Film screenwriter Jake Armitage and his wife Jo Armitage live in London with six of Jo's eight children, with the two eldest boys at boarding school. The children are spread over Jo's three... See full summary »
To pacify 104 sex-starved male soldiers building an Arctic radar base, Army psychologist Vicki Loren suggests choosing one by lot to have a "perfect furlough" as selected by the men: three ... See full summary »
In 1927 Kansas City Pete Kelly and his jazz band play nightly at a speakeasy. A local gangster starts to move in on them and when their drummer is killed Kelly gives in, even though this also means taking the thug's alcoholic girl as a singer. Kelly soon realises he has made a big mistake selling out in this way and that rich girl Ivy is now the only decent thing in his life.Written by
Jeremy Perkins <email@example.com>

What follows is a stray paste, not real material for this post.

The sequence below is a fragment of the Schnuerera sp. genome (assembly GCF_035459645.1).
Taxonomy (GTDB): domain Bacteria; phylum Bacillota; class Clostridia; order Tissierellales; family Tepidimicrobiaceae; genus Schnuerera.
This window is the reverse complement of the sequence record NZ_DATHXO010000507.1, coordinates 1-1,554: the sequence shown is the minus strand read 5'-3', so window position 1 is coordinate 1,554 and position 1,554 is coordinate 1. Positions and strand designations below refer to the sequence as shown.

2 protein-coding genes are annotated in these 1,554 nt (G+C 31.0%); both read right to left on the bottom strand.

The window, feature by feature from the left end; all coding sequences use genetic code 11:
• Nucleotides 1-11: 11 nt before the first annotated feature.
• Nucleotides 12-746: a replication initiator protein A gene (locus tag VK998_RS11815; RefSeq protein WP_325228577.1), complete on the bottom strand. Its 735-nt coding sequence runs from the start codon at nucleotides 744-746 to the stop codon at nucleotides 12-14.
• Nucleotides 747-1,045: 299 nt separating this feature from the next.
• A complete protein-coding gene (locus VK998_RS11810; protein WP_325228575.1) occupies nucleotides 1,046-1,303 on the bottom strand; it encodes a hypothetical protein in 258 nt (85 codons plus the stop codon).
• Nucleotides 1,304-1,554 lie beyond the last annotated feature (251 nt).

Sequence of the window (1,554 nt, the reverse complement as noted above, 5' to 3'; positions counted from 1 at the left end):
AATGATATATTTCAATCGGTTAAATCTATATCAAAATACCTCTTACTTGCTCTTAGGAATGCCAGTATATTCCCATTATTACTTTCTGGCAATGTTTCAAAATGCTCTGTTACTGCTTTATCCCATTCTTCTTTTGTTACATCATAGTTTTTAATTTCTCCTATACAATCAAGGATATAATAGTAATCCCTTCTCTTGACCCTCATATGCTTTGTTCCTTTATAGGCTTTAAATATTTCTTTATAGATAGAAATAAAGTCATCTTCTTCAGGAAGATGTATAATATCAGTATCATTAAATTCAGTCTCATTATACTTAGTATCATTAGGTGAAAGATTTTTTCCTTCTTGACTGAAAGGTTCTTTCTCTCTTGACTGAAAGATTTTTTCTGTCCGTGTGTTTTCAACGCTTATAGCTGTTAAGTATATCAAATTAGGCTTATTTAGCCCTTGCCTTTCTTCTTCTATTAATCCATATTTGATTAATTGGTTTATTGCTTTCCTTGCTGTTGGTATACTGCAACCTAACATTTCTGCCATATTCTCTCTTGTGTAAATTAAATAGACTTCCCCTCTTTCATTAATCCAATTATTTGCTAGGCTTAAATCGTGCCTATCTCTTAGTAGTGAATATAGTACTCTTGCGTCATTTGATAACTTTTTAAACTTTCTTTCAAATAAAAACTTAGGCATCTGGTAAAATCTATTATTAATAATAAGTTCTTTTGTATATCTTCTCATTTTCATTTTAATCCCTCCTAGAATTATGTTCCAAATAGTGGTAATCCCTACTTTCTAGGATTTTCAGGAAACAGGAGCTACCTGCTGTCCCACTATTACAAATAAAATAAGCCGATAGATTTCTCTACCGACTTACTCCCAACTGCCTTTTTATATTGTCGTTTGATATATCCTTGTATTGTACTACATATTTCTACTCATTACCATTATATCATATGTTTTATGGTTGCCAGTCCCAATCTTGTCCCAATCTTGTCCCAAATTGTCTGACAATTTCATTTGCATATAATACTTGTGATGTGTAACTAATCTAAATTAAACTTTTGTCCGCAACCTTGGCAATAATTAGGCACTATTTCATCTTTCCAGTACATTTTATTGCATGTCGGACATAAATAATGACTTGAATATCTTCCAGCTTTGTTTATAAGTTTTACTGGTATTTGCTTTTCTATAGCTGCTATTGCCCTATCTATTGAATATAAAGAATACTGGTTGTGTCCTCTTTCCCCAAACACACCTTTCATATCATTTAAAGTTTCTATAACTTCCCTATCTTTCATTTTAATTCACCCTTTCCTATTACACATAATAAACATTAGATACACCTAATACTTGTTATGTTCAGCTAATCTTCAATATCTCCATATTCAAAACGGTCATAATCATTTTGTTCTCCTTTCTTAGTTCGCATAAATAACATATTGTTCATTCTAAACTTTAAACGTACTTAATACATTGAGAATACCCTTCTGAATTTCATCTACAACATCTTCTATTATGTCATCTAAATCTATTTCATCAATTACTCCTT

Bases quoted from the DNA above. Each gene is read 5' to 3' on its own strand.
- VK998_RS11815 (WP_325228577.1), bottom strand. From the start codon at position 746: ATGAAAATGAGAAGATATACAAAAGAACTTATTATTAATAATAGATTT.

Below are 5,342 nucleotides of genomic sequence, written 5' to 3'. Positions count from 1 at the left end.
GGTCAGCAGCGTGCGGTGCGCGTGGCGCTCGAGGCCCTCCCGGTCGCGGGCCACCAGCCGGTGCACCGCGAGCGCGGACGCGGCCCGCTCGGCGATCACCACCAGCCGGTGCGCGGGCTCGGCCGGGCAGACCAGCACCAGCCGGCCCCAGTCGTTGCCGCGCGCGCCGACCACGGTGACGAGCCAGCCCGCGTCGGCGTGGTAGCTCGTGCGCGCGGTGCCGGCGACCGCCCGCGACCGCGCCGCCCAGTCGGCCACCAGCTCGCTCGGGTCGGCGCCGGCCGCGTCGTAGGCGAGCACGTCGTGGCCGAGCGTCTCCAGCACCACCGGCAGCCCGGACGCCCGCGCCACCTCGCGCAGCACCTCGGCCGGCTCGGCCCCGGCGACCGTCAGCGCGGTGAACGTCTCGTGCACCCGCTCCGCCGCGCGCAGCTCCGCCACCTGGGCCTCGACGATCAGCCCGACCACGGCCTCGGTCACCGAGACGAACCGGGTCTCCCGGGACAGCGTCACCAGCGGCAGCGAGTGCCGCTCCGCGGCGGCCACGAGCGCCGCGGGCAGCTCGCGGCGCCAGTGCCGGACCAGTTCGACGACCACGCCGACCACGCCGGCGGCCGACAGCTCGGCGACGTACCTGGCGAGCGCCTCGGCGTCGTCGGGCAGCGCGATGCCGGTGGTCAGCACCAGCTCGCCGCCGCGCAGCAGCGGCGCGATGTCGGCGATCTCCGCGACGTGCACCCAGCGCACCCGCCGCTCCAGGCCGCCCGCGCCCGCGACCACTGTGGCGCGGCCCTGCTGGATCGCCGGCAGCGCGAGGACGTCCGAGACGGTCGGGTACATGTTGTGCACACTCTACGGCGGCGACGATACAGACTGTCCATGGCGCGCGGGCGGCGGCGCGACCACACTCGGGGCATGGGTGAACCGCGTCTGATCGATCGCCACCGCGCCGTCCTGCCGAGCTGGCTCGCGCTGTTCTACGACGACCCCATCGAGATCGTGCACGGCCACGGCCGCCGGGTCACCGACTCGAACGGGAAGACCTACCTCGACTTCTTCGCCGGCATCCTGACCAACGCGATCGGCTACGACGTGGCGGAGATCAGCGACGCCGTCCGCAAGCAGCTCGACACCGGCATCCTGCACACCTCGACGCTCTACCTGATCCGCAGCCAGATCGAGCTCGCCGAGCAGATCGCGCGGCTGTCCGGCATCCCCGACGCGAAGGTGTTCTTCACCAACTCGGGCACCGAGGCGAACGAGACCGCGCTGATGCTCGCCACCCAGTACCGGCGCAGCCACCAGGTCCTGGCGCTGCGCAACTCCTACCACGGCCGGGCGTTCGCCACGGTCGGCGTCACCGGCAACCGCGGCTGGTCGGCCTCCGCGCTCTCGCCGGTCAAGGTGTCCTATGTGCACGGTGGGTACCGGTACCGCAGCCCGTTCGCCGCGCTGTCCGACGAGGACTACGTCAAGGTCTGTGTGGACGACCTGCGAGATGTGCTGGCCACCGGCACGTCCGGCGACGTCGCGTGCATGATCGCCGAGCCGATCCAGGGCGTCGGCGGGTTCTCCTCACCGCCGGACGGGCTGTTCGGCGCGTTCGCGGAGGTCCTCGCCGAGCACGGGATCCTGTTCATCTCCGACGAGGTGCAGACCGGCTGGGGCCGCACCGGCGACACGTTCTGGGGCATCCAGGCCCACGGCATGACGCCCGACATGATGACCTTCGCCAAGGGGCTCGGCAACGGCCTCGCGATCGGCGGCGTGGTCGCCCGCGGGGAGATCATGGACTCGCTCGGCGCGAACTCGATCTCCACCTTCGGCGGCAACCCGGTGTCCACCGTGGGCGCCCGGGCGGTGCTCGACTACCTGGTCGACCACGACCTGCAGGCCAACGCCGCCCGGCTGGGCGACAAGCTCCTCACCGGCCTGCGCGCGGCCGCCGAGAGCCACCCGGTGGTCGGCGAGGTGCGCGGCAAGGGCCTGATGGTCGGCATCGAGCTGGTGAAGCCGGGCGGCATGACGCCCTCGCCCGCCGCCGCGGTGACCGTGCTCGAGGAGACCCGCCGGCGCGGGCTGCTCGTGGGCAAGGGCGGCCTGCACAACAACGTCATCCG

"Pete Kelly's Blues" is, in my humble opinion, like a lot of Jack Webb's work, an underrated movie. Even as a teenager, I realized in 1955 that the movie had a dark plot but at the same time was highlighted by great musical performances. Jack got an academy award performance from Peggy Lee and outstanding performances from Ella Fitzgerald, Edmund O'Brien and Martin Milner, to say nothing of Janet Leigh, whose performance was good. Jack was not liked by a lot of people in Hollywood who panned his work. With the exception of "Dragnet", the TV show and the movies, "Pete Kelly's Blues" was Jack's most important work, if not the most appreciated. It's a shame when personalities interfere with an appraisal of someone's work.
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